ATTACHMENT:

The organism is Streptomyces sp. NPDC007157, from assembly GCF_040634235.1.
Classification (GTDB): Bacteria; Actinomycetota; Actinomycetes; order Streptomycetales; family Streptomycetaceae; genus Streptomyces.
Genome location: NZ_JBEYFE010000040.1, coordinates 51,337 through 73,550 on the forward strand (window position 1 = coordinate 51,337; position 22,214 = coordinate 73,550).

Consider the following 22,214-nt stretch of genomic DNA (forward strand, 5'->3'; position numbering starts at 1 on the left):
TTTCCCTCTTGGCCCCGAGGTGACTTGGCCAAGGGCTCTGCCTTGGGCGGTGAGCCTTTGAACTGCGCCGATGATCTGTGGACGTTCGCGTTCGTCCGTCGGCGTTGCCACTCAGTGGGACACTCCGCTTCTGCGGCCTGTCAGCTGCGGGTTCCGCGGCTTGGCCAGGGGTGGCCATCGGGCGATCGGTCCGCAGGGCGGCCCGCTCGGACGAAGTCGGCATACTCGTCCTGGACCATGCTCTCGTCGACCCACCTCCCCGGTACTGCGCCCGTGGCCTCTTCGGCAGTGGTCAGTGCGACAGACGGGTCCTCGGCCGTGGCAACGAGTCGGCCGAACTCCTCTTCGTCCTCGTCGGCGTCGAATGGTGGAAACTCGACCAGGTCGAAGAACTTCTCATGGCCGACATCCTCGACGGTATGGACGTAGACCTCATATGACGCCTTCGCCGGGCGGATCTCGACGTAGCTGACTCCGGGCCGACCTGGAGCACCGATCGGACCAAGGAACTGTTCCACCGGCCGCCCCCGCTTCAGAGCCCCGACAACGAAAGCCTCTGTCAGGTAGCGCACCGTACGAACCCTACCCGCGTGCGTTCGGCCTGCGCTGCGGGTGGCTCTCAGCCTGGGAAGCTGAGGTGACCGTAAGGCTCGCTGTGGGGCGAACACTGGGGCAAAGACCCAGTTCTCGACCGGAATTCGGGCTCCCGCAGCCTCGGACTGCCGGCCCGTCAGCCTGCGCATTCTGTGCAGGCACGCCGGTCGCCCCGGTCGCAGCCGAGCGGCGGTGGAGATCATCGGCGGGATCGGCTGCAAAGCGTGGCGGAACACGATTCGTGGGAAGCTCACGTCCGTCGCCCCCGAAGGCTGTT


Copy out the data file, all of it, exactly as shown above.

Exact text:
The organism is Streptomyces sp. NPDC007157, from assembly GCF_040634235.1.
Classification (GTDB): Bacteria; Actinomycetota; Actinomycetes; order Streptomycetales; family Streptomycetaceae; genus Streptomyces.
Genome location: NZ_JBEYFE010000040.1, coordinates 51,337 through 73,550 on the forward strand (window position 1 = coordinate 51,337; position 22,214 = coordinate 73,550).

Consider the following 22,214-nt stretch of genomic DNA (forward strand, 5'->3'; position numbering starts at 1 on the left):
TTTCCCTCTTGGCCCCGAGGTGACTTGGCCAAGGGCTCTGCCTTGGGCGGTGAGCCTTTGAACTGCGCCGATGATCTGTGGACGTTCGCGTTCGTCCGTCGGCGTTGCCACTCAGTGGGACACTCCGCTTCTGCGGCCTGTCAGCTGCGGGTTCCGCGGCTTGGCCAGGGGTGGCCATCGGGCGATCGGTCCGCAGGGCGGCCCGCTCGGACGAAGTCGGCATACTCGTCCTGGACCATGCTCTCGTCGACCCACCTCCCCGGTACTGCGCCCGTGGCCTCTTCGGCAGTGGTCAGTGCGACAGACGGGTCCTCGGCCGTGGCAACGAGTCGGCCGAACTCCTCTTCGTCCTCGTCGGCGTCGAATGGTGGAAACTCGACCAGGTCGAAGAACTTCTCATGGCCGACATCCTCGACGGTATGGACGTAGACCTCATATGACGCCTTCGCCGGGCGGATCTCGACGTAGCTGACTCCGGGCCGACCTGGAGCACCGATCGGACCAAGGAACTGTTCCACCGGCCGCCCCCGCTTCAGAGCCCCGACAACGAAAGCCTCTGTCAGGTAGCGCACCGTACGAACCCTACCCGCGTGCGTTCGGCCTGCGCTGCGGGTGGCTCTCAGCCTGGGAAGCTGAGGTGACCGTAAGGCTCGCTGTGGGGCGAACACTGGGGCAAAGACCCAGTTCTCGACCGGAATTCGGGCTCCCGCAGCCTCGGACTGCCGGCCCGTCAGCCTGCGCATTCTGTGCAGGCACGCCGGTCGCCCCGGTCGCAGCCGAGCGGCGGTGGAGATCATCGGCGGGATCGGCTGCAAAGCGTGGCGGAACACGATTCGTGGGAAGCTCACGTCCGTCGCCCCCGAAGGCTGTT